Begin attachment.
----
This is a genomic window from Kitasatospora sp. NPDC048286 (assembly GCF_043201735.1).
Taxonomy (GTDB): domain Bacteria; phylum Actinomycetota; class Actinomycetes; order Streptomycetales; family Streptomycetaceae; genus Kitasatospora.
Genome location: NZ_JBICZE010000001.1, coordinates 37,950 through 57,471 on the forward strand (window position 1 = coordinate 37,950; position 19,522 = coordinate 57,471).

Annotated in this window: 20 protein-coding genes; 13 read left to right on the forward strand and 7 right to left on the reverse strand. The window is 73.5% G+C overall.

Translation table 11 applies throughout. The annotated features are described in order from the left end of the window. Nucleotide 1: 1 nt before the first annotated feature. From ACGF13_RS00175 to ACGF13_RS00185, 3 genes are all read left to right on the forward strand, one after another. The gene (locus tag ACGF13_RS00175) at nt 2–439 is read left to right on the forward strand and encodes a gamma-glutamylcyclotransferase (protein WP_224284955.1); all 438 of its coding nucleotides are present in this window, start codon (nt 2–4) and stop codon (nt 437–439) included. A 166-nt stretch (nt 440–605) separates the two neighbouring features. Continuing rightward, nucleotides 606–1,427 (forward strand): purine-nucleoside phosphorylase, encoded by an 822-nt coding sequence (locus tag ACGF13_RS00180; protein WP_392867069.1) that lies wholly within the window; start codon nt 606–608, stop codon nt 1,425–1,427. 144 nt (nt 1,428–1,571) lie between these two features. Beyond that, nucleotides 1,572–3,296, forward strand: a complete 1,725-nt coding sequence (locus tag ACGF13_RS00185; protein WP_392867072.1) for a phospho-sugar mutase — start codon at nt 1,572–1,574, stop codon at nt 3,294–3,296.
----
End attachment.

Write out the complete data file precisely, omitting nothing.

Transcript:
This is a genomic window from Kitasatospora sp. NPDC048286 (assembly GCF_043201735.1).
Taxonomy (GTDB): domain Bacteria; phylum Actinomycetota; class Actinomycetes; order Streptomycetales; family Streptomycetaceae; genus Kitasatospora.
Genome location: NZ_JBICZE010000001.1, coordinates 37,950 through 57,471 on the forward strand (window position 1 = coordinate 37,950; position 19,522 = coordinate 57,471).

Annotated in this window: 20 protein-coding genes; 13 read left to right on the forward strand and 7 right to left on the reverse strand. The window is 73.5% G+C overall.

Translation table 11 applies throughout. The annotated features are described in order from the left end of the window. Nucleotide 1: 1 nt before the first annotated feature. From ACGF13_RS00175 to ACGF13_RS00185, 3 genes are all read left to right on the forward strand, one after another. The gene (locus tag ACGF13_RS00175) at nt 2–439 is read left to right on the forward strand and encodes a gamma-glutamylcyclotransferase (protein WP_224284955.1); all 438 of its coding nucleotides are present in this window, start codon (nt 2–4) and stop codon (nt 437–439) included. A 166-nt stretch (nt 440–605) separates the two neighbouring features. Continuing rightward, nucleotides 606–1,427 (forward strand): purine-nucleoside phosphorylase, encoded by an 822-nt coding sequence (locus tag ACGF13_RS00180; protein WP_392867069.1) that lies wholly within the window; start codon nt 606–608, stop codon nt 1,425–1,427. 144 nt (nt 1,428–1,571) lie between these two features. Beyond that, nucleotides 1,572–3,296, forward strand: a complete 1,725-nt coding sequence (locus tag ACGF13_RS00185; protein WP_392867072.1) for a phospho-sugar mutase — start codon at nt 1,572–1,574, stop codon at nt 3,294–3,296.